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'I will not sign:' Nenshi against Creative Calgary's funding ask

Group is asking for $20 million in arts funding going forward so Calgary can catch up to Edmonton, and become an overall better city.

Creative Calgary meets at Municipal Plaza to tell council about where they want to see arts funding in the next term.

Helen Pike / Metro

Creative Calgary meets at Municipal Plaza to tell council about where they want to see arts funding in the next term.

Calgary's arts community is beginning to paint a picture of how they want election candidates to move forward with funding in the future.

More than 60 people gathered outside of city hall, most with matching Creative Calgary T-shirts, to demand more for the arts – at least as much as Edmonton gets.

And for the group, that's about 0.7 per cent of the city's budget, which would be an approximate $20 million investment in the arts.

"I'm very pleased with their initiative, I'm very pleased with what they're doing, I will not sign the pledge in its current form," said Nenshi. "As I've said from the very beginning, I don't believe in input-based measures."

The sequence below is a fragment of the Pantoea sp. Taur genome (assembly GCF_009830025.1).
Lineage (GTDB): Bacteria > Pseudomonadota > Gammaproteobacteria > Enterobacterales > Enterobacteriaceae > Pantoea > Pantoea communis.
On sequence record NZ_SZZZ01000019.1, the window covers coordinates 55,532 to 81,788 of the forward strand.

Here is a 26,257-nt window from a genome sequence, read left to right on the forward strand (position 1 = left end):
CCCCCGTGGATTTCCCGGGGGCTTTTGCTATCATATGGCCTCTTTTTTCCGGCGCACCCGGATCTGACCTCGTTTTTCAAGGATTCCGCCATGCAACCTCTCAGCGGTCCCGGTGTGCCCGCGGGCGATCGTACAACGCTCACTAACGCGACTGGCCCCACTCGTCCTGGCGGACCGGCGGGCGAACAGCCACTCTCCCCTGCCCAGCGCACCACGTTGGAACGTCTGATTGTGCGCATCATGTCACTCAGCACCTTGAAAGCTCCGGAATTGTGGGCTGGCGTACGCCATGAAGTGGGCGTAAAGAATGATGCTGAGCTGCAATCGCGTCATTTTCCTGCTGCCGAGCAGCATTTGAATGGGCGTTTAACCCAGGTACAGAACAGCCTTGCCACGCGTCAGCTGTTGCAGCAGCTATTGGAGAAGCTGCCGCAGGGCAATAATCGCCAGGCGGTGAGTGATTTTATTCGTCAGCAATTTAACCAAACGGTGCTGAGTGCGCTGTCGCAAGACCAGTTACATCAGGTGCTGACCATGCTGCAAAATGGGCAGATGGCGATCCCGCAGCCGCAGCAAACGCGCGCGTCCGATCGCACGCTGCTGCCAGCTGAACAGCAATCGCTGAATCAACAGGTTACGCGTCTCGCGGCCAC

Nenshi said the city has to focus its spending on where the biggest bang for the buck is, which could mean an increase in arts spending, but that it shouldn't be based on what other jurisdictions are spending or arbitrary numbers.

Aritha Van Herk, author and University of Calgary professor, said a creative city will attract new businesses and entrepreneurs, which will help it towards the hallmark of a world-class city.

"Edmonton gives twice as much per-capita of civic support to the arts than we do," Van Herk said. "I want us to at least give as much support as Edmonton does."

She said more funding for the arts will help enhance the city's ability to attract a diverse economy and boost the quality of life.

"Everybody worries about their jobs, their homes, feeding their kids and education," Van Herk said. "One dollar of art investment doubles its return, and it triples its return when you take into consideration tourism. I think people forget that."

Irfhan Rawji, a member of the Creative Calgary advisory group said the arts group wanted to bring arts into focus for council and the mayor, as well as anyone running for the Oct. 16 municipal election.

"That message of being a creative leader is important," said Rawji. "If you look at what Amazon said a few days of the four points they made (when looking for HQ2) was they were looking for a city that was thinking big, and thinking creatively – unfortunately Calgary can't make that claim."

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